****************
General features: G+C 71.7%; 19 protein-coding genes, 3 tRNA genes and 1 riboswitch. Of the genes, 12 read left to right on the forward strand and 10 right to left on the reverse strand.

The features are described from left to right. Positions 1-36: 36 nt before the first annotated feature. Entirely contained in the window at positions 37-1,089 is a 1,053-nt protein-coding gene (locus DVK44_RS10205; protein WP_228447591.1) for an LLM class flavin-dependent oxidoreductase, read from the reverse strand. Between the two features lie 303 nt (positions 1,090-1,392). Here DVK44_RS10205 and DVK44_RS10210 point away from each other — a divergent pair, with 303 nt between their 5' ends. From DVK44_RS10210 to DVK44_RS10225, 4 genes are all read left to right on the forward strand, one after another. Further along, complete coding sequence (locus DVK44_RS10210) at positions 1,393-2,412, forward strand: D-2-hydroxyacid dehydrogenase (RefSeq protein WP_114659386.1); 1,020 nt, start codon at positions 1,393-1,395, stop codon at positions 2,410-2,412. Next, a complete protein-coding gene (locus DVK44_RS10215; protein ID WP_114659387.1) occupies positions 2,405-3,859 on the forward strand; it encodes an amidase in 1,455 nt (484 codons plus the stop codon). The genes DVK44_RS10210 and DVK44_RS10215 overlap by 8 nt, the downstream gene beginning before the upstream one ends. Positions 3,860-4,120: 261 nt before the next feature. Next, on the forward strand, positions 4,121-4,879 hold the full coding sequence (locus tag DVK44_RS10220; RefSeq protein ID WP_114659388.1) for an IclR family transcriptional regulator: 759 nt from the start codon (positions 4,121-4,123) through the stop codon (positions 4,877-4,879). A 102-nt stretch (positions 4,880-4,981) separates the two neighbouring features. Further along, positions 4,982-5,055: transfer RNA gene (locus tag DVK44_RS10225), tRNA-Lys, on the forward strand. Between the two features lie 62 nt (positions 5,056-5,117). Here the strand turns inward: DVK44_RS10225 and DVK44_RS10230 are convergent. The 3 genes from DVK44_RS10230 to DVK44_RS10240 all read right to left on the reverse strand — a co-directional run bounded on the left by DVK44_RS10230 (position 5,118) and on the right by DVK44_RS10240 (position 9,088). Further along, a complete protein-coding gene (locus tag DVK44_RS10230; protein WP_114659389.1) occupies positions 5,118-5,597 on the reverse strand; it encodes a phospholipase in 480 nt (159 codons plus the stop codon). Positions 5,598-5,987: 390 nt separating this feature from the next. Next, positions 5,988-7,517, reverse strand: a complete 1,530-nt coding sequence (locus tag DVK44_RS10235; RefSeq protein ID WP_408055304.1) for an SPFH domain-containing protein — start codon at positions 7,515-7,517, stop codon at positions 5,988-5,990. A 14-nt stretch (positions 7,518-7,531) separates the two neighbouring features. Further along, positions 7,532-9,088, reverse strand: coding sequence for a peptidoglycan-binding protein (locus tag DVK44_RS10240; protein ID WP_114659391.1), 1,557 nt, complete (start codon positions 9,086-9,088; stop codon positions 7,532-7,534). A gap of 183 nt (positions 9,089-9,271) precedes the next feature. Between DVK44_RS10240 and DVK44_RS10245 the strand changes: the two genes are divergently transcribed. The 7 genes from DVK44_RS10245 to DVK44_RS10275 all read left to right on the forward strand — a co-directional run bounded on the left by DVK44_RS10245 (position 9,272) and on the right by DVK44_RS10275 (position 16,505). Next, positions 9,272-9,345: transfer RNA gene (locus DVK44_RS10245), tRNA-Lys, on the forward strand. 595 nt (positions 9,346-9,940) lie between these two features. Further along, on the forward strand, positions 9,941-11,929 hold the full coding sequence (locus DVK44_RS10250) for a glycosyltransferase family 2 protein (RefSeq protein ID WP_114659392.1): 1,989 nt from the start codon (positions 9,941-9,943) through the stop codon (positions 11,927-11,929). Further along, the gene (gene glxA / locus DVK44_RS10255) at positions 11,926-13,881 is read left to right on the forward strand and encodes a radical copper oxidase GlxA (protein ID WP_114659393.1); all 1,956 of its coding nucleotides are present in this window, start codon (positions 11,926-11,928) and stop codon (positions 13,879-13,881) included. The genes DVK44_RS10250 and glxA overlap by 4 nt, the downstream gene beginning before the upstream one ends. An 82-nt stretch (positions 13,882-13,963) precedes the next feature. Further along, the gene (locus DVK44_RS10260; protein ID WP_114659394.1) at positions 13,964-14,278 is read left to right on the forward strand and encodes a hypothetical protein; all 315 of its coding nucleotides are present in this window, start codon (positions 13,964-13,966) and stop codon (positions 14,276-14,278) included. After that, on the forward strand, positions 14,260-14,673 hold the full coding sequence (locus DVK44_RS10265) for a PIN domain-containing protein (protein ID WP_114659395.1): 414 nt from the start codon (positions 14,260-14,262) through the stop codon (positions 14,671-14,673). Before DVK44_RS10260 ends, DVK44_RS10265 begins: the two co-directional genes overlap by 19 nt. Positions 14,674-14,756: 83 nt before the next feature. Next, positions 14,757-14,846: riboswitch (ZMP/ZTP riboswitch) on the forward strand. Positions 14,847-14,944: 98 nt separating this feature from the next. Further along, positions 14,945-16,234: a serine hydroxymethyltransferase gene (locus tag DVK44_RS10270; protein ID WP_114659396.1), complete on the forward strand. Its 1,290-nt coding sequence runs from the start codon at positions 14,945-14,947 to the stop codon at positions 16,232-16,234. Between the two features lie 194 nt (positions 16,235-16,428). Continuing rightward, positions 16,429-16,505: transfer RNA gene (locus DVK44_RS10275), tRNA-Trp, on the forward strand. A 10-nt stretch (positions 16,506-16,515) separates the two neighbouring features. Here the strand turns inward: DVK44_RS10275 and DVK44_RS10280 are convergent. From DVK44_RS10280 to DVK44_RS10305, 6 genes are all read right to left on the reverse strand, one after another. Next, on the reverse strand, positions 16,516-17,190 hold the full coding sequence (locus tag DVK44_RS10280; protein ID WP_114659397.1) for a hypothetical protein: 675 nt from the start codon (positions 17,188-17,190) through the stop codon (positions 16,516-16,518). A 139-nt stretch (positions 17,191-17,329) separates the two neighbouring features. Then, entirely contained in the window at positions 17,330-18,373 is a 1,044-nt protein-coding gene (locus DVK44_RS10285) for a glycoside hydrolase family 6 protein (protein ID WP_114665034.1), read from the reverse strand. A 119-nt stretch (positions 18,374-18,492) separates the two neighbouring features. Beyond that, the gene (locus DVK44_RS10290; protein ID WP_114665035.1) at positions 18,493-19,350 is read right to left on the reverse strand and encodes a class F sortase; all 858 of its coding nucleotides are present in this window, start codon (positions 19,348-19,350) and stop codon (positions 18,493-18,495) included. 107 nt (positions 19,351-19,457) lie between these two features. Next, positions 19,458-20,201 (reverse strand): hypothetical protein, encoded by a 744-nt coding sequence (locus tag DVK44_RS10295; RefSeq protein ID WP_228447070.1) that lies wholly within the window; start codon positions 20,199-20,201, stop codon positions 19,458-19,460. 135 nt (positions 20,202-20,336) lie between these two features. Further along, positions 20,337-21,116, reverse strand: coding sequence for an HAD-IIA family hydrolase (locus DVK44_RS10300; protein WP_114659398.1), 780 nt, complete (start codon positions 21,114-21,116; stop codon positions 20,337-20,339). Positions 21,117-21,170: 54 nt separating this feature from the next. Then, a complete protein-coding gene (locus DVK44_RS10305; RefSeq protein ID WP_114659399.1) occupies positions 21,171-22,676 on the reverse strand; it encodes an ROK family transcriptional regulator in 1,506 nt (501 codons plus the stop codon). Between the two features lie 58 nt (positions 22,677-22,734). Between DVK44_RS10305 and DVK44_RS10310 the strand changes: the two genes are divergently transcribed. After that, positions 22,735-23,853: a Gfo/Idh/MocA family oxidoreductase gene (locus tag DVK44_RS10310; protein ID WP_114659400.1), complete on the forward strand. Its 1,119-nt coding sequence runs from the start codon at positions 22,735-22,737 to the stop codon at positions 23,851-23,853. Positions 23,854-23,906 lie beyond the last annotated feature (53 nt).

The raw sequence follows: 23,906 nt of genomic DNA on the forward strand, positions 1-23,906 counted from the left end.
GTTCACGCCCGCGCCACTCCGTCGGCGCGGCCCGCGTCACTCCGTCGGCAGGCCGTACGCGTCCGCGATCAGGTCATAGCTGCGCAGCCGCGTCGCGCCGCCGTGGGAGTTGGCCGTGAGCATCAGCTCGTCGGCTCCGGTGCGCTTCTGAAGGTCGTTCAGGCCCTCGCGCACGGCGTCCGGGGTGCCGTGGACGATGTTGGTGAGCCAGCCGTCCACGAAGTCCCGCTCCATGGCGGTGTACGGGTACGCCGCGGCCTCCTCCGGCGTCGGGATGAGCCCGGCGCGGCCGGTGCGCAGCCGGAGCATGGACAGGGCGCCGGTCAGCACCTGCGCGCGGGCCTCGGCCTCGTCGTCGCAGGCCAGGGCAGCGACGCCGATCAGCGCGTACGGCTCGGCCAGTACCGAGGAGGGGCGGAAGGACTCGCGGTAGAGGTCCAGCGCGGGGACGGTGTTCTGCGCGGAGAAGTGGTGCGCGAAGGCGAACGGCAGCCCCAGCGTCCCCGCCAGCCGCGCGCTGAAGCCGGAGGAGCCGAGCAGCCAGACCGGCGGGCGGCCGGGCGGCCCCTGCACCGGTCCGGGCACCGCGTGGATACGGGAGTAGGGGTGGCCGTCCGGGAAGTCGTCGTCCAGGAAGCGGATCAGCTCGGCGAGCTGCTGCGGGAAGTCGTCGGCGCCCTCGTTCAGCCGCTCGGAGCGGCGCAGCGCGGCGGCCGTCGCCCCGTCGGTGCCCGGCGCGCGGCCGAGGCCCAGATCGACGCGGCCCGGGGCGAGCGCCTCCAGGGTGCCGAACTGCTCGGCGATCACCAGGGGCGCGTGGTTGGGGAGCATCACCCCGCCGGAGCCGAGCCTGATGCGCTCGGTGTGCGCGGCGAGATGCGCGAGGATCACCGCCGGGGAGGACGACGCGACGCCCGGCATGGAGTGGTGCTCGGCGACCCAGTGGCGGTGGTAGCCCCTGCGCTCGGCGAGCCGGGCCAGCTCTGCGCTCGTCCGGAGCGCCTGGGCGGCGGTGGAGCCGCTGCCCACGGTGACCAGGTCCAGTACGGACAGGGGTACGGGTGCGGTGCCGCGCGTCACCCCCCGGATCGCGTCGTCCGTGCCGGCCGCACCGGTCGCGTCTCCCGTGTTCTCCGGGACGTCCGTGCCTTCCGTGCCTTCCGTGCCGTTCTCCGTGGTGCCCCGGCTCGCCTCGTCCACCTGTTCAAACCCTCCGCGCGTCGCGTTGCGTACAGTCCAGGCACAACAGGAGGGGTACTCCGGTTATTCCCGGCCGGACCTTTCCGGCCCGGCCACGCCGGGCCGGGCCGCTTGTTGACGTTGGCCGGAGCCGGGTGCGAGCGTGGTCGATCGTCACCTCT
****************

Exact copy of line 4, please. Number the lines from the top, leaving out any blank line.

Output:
GTTCACGCCCGCGCCACTCCGTCGGCGCGGCCCGCGTCACTCCGTCGGCAGGCCGTACGCGTCCGCGATCAGGTCATAGCTGCGCAGCCGCGTCGCGCCGCCGTGGGAGTTGGCCGTGAGCATCAGCTCGTCGGCTCCGGTGCGCTTCTGAAGGTCGTTCAGGCCCTCGCGCACGGCGTCCGGGGTGCCGTGGACGATGTTGGTGAGCCAGCCGTCCACGAAGTCCCGCTCCATGGCGGTGTACGGGTACGCCGCGGCCTCCTCCGGCGTCGGGATGAGCCCGGCGCGGCCGGTGCGCAGCCGGAGCATGGACAGGGCGCCGGTCAGCACCTGCGCGCGGGCCTCGGCCTCGTCGTCGCAGGCCAGGGCAGCGACGCCGATCAGCGCGTACGGCTCGGCCAGTACCGAGGAGGGGCGGAAGGACTCGCGGTAGAGGTCCAGCGCGGGGACGGTGTTCTGCGCGGAGAAGTGGTGCGCGAAGGCGAACGGCAGCCCCAGCGTCCCCGCCAGCCGCGCGCTGAAGCCGGAGGAGCCGAGCAGCCAGACCGGCGGGCGGCCGGGCGGCCCCTGCACCGGTCCGGGCACCGCGTGGATACGGGAGTAGGGGTGGCCGTCCGGGAAGTCGTCGTCCAGGAAGCGGATCAGCTCGGCGAGCTGCTGCGGGAAGTCGTCGGCGCCCTCGTTCAGCCGCTCGGAGCGGCGCAGCGCGGCGGCCGTCGCCCCGTCGGTGCCCGGCGCGCGGCCGAGGCCCAGATCGACGCGGCCCGGGGCGAGCGCCTCCAGGGTGCCGAACTGCTCGGCGATCACCAGGGGCGCGTGGTTGGGGAGCATCACCCCGCCGGAGCCGAGCCTGATGCGCTCGGTGTGCGCGGCGAGATGCGCGAGGATCACCGCCGGGGAGGACGACGCGACGCCCGGCATGGAGTGGTGCTCGGCGACCCAGTGGCGGTGGTAGCCCCTGCGCTCGGCGAGCCGGGCCAGCTCTGCGCTCGTCCGGAGCGCCTGGGCGGCGGTGGAGCCGCTGCCCACGGTGACCAGGTCCAGTACGGACAGGGGTACGGGTGCGGTGCCGCGCGTCACCCCCCGGATCGCGTCGTCCGTGCCGGCCGCACCGGTCGCGTCTCCCGTGTTCTCCGGGACGTCCGTGCCTTCCGTGCCTTCCGTGCCGTTCTCCGTGGTGCCCCGGCTCGCCTCGTCCACCTGTTCAAACCCTCCGCGCGTCGCGTTGCGTACAGTCCAGGCACAACAGGAGGGGTACTCCGGTTATTCCCGGCCGGACCTTTCCGGCCCGGCCACGCCGGGCCGGGCCGCTTGTTGACGTTGGCCGGAGCCGGGTGCGAGCGTGGTCGATCGTCACCTCT